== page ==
Sophomore College 2018
Fighting Over Our Common Heritage: Public Lands in the West
Wallace Stegner described our national parks as America’s “best idea … absolutely American, absolutely democratic.” But our parks are just a small part of the nation’s public lands, which also include national monuments, national forests, wildernesses, wildlife refuges, recreation areas, and wild and scenic rivers. The federal government owns almost a quarter of the United States and almost twice that much of the West, peaking at an astounding 84.9 percent of Nevada. Since the founding of the Republic, Americans have argued over the best uses and management of the federal public lands—even disagreeing whether the federal government should continue to own them. These debates have grown more intense under the Trump Administration.
Many of the conflicts focus on the types and intensity of uses to which federal lands should be put. Should wildlife refuges be open for petroleum development? Should national parks allow hunting, snowmobiles, and other off-road vehicles? In other cases, private landowners complain about spillovers from neighboring public lands. Ranchers in the West, for example, long have complained about federal protection of wolves and wild horses. These public land debates can be heated and even deadly. In 2016, armed militants occupied the Malheur National Wildlife Refuge in Oregon to protest federal ownership; the occupation ultimately led to the shooting death of one of the militants.
We will begin at Stanford with several classes on the history and politics of the federal public lands, as well as an evaluation of the competing visions for their use. We then will travel to Utah to visit key public lands, meet with government officials and stakeholders on all sides of the issues, and study conflicts first hand. Utah is the perfect state for this intensive field experience. Outside of Nevada, Utah has the largest percentage of federal public lands (64.9%). It is home to five magnificent national parks. Yet Utah also has been home in recent years to a new Sagebrush Rebellion, battling against federal ownership and protection of the public domain. Utah has been the central focus of President Trump’s efforts to reverse the orders of previous presidents who protected large swaths of public lands, including Bears Ears and Grand Staircase-Escalante, from development by declaring them national monuments.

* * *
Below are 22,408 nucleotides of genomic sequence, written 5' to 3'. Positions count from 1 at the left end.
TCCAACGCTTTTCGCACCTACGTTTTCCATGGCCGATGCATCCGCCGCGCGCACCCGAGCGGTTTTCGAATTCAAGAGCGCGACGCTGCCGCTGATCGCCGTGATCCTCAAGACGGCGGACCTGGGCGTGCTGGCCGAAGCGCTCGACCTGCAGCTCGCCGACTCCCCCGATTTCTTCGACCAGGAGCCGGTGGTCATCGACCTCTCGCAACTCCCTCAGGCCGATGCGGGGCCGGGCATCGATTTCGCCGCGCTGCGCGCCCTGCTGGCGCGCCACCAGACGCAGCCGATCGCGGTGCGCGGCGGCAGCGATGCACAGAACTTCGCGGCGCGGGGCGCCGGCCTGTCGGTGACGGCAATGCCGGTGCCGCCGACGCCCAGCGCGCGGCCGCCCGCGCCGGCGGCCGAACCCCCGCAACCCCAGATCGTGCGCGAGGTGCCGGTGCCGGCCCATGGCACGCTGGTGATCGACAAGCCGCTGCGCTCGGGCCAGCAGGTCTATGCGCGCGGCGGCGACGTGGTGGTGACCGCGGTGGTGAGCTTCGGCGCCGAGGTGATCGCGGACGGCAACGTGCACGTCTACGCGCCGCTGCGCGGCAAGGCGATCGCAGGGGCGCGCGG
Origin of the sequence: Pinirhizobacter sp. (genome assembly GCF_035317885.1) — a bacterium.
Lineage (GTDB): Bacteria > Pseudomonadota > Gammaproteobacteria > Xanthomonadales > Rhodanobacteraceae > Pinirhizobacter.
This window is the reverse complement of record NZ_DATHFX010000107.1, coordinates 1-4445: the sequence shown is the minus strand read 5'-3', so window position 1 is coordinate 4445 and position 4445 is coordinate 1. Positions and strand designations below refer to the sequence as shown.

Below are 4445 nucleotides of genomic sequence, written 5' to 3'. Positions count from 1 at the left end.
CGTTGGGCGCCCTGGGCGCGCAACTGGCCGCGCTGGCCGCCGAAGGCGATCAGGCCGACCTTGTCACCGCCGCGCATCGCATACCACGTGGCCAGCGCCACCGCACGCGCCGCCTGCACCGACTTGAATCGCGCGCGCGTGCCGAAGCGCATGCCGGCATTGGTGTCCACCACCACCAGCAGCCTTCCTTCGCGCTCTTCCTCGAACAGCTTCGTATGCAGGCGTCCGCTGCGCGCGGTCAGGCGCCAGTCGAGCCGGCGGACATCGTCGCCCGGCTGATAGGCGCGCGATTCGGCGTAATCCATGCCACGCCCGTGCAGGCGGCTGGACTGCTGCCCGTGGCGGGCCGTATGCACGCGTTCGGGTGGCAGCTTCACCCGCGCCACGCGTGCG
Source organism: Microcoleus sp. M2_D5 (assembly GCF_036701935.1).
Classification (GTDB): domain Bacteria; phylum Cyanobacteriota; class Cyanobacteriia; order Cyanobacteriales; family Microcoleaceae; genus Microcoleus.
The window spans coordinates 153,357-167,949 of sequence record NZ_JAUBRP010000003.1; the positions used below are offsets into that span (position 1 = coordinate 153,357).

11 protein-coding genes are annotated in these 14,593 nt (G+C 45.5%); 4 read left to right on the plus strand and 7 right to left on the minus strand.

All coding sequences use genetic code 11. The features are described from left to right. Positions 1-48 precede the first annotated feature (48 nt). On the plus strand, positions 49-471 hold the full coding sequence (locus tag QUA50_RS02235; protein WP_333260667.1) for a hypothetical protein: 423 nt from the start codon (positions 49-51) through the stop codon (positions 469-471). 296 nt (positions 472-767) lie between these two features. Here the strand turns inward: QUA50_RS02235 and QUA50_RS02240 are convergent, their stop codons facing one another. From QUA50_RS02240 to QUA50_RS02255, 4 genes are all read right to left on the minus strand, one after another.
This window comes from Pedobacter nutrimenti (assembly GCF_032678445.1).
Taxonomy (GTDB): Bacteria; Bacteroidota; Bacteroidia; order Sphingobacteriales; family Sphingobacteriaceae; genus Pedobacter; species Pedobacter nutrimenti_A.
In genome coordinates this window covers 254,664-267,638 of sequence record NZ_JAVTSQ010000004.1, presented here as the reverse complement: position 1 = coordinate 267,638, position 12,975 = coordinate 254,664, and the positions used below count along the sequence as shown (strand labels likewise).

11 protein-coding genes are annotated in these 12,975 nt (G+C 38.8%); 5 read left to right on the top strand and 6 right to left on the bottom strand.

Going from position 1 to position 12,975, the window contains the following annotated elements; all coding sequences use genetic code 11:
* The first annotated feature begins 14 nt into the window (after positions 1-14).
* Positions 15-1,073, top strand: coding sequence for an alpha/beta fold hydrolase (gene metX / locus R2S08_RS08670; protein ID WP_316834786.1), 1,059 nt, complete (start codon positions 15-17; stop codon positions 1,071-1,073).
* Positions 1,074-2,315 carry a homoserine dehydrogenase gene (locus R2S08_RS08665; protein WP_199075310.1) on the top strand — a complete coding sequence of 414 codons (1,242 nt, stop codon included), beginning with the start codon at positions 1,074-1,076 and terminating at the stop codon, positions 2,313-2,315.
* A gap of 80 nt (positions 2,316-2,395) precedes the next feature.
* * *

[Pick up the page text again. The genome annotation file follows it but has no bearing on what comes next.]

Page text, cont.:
Students will complete assigned readings on the public lands over the summer. Once on campus, each student will choose a current public-land controversy to research and analyze. Students will present their findings to the class in the last week of the course.
Bruce E. Cain
Director, Bill Lane Center for the American West, Professor of Political Science
Barton H. Thompson
Senior Fellow at Stanford Woods Institute for the Environment, Professor in Natural Resources Law
Blogging SoCo 2018 From the Field
While in on the road, our students filed brief posts about their experiences and what they’ve learned.
Scroll through the map below to learn more, or view it in a new window.
READ MORE ABOUT THE 2018 SOPHOMORE COLLEGE COURSE »
Past Sophomore College Field Courses
2017: Water and Power in the Pacific Northwest– The Columbia River
2016: Managing Natural Resources on Native American Lands
2013: The Last Frontier of the American West
2012: People, Land, and Water in the Heart of the West
2011: The Colorado River: Water in the West, as Seen from a Raft in the Grand Canyon
2007: The Federal Government and the West
2006: What's the Matter with California?
2005: Spinning the West